The HMGB family has four members in mammals that all show different tissue and cell expression patterns. Six orthologs have been described in zebrafish, including two paralogs of HMGB1 (HMGB1a and 1b) [146]. Morpholinos to knock-down HMGB1a expression in zebrafish have been described [87,88]. Transgenic lines with promoter-driven expression of HMGB1a-GFP or HMGB1a-mCherry fusion proteins in pancreatic β-cells or Notch-responsive cells have also been generated to specifically label the nuclei of these cells [80].

3.3.3. NCAMP-1

Nonspecific cytotoxic cell antimicrobial protein (NCAMP-1) is an H1X-like histone protein first identified in catfish and mouse [147,148] and later on in zebrafish [149]. In mammals, it is expressed in the membrane and in granule extracts from various populations of leukocytes, including natural killer (NK) cells and macrophages [148]. In zebrafish, NCAMP-1 is detected in the coelomic cavity of various tissues, including kidney, liver, and intestine. In these tissues, it is present in the cytosol of both epithelial cells and various mononuclear cells, in particular nonspecific cytotoxic cells (NCCs), the equivalent of mammalian NK cells [149].
NCAMP-1 was shown to be secreted from cultured zebrafish coelomic cells in response to ATP stimulation. Outside cells, it is capable of activating the P2X7 purinergic receptor, inducing its pore formation and subsequent dye uptake. It also triggers intracellular calcium influx [149]. While the NCAMP-1 receptors and downstream signaling pathways remain elusive in zebrafish, the catfish protein has been described as an activator of the caspase-1 inflammatory pathway, capable to initiate IL1β release [150]. All these elements have contributed to categorize NCAMP-1 as a genuine alarmin functioning similarly to HMGB1, ATP, and cathelicidin [149].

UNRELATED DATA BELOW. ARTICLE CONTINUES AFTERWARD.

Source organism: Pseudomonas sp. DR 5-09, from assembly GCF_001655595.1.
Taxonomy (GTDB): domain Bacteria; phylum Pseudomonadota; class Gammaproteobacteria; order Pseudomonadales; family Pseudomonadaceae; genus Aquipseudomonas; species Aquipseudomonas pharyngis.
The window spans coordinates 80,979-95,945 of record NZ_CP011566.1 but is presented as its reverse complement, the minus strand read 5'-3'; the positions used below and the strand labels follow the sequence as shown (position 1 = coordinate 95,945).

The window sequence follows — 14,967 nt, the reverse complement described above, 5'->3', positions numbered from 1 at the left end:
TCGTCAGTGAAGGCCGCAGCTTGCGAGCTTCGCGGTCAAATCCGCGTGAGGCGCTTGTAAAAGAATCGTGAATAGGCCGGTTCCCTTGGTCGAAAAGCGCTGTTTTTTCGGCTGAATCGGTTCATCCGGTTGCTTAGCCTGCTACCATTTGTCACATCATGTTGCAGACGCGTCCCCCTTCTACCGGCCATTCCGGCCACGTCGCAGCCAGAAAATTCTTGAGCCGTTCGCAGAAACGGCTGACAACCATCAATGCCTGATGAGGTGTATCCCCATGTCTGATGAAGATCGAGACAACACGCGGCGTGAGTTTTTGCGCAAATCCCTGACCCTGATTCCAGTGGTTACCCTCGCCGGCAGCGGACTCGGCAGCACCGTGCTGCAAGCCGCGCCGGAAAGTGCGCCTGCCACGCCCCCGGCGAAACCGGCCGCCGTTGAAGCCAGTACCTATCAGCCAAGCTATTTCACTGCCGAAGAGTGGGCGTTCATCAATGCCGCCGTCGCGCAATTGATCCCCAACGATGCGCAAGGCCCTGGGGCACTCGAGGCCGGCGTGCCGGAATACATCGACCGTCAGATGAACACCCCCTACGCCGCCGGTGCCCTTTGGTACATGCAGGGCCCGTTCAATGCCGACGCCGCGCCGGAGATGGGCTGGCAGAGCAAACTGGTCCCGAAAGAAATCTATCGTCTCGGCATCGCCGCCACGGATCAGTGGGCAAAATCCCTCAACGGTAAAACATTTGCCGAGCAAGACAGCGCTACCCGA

3.3.4. HSPs

Heat shock proteins (HSPs) are produced by eukaryotic cells in response to stressful stimuli that include temperature changes (both heat and cold shocks), UV light, physical injuries, and pathogenic microbes. They exert an essential role of chaperones, promoting correct protein folding in conditions where enhanced protein synthesis is required and/or helping refold proteins that were denatured due to cell damage [151]. They are named according to their molecular size, the smallest one, ubiquitin, being 8 kDa big while the largest one, HSP110, weighs more than 100 kDa.
In response to damage, HSPs are secreted via non-classical pathways, including exosomes, or released passively by necrotic cells [152]. Extracellular HSPs can interact with several receptors such as TLRs and scavenger receptors to induce the secretion of pro-inflammatory cytokines such as TNFα, IL1, or IL6 through NFκB pathways [153,154,155]. They also possess a major role in adaptive immunity through facilitation of MHC-antigen processing and presentation [156]. Their role as genuine DAMPs has, however, raised a controversy as several reports prompt them to be rather anti-inflammatory and immunosuppressive [157,158,159]. One way or the other, HSPs are undoubtfully involved in the inflammatory response.